Adrienne Co-Dyre (she/her) is the proud mom of 12-year-old Gabby, a three-time leukemia survivor.
During her pediatric journey, Gabby received standard protocol treatment, immunotherapy, cranial/ocular and total body irradiation, and a stem cell transplant. Throughout this time, Adrienne focused her energy on learning everything she could about the disease and treatment protocols.
Today, Adrienne is a fierce advocate for pediatric cancer patients and their families, and she uses her accumulated knowledge and experience to inspire changes in policy, research, and communication around pediatric cancer treatments. Adrienne has been instrumental in establishing several advocacy groups, including Helena’s Hope and, recently, the Canadian Pediatric Cancer Consortium. She has also collaborated with cancer researchers in the BioCanRx Cancer Stakeholder Alliance Learning Institute and the Pediatric Cancer Research Priority Setting Partnership.
Rising Stars had the privilege of asking Adrienne about her journey as a patient/caregiver advocate and how trainees in cancer research can begin to approach meaningful collaborations with patient partners in their education and research experiences.
Could you tell us about your experience as a patient/caregiver advocate? Why did you choose to get involved in cancer research?
My experiences as a patient/caregiver advocate have been broad and mostly come about through happenstance. During Gabby’s battles with leukemia, I was entirely focused on her care and learning everything I could to understand her treatment protocols and the health environment. It was after her last cancer battle, that included a stem cell transplant, that I met another ‘momcologist’ while visiting Camp Trillium (now Campfire) while sipping coffee on the front porch of our cabin. Along with her daughter, this other cancer mom was already out in the world raising funds to support pediatric cancer research. Together, we commiserated on the challenges we faced during our children’s cancer treatment and talked about the changes we wanted to see in the pediatric cancer journey. This led us to start a new advocacy group, Helena’s Hope, whose mission is to create a National Childhood Cancer Strategy, systems changes and research funding. From there, I was able to attend the BioCanRx Stakeholder Alliance Learning Institute as a Patient Scholar, participate in the Pediatric Cancer Research Priority Setting Partnership, and am now helping to build the Canadian Pediatric Cancer Consortium. All of this comes from a deep desire to use my experience and knowledge in a way that helps pediatric cancer patients survive and lead long, healthy lives.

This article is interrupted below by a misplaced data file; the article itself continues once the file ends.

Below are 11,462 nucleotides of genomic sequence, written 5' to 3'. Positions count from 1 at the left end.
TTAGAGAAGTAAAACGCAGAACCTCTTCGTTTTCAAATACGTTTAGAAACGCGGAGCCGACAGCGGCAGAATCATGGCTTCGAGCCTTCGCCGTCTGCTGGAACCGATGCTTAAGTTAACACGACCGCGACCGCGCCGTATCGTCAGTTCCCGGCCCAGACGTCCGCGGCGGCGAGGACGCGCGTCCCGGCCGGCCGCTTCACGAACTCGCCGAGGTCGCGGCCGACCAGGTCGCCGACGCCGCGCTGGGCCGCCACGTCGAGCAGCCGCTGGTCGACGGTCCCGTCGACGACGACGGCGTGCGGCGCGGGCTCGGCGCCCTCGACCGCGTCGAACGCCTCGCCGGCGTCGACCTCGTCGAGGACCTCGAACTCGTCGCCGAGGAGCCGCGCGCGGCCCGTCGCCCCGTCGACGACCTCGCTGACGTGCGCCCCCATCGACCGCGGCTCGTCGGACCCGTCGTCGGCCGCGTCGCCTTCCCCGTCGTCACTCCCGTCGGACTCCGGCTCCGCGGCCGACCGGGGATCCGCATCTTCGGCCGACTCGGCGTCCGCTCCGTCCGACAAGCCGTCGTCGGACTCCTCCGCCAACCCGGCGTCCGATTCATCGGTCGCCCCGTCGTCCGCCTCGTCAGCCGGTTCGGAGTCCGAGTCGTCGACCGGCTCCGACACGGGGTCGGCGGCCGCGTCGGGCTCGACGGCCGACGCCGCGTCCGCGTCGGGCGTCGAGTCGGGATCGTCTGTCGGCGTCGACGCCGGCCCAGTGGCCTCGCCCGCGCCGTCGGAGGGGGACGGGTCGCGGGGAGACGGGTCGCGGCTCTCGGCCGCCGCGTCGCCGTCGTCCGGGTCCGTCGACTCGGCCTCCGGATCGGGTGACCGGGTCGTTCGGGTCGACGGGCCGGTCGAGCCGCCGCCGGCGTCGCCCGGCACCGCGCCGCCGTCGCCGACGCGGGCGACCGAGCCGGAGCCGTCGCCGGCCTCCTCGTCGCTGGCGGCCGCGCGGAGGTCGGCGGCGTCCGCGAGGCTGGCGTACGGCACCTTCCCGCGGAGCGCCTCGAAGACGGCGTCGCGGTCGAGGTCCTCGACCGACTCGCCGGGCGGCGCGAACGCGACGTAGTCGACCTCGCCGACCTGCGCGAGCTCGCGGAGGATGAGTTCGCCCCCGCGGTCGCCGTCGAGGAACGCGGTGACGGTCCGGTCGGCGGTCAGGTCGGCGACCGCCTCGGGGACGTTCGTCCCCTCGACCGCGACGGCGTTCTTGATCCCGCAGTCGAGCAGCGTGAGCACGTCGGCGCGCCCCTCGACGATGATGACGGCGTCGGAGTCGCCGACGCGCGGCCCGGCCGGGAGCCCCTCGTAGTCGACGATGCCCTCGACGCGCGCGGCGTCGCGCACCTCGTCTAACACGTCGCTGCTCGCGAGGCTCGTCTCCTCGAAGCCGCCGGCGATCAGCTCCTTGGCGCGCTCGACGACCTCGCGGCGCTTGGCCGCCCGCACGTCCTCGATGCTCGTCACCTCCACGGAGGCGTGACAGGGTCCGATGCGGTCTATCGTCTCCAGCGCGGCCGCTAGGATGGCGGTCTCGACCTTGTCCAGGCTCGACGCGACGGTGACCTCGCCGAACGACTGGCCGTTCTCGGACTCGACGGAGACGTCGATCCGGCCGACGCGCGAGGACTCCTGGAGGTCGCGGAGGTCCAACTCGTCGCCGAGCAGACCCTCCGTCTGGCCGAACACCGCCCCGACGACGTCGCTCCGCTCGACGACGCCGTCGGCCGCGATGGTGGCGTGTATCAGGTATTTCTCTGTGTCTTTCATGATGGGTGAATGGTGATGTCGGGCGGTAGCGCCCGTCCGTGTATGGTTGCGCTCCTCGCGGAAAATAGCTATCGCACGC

What would be your ideal role as a patient partner? If you could be involved in any capacity, what would that look like?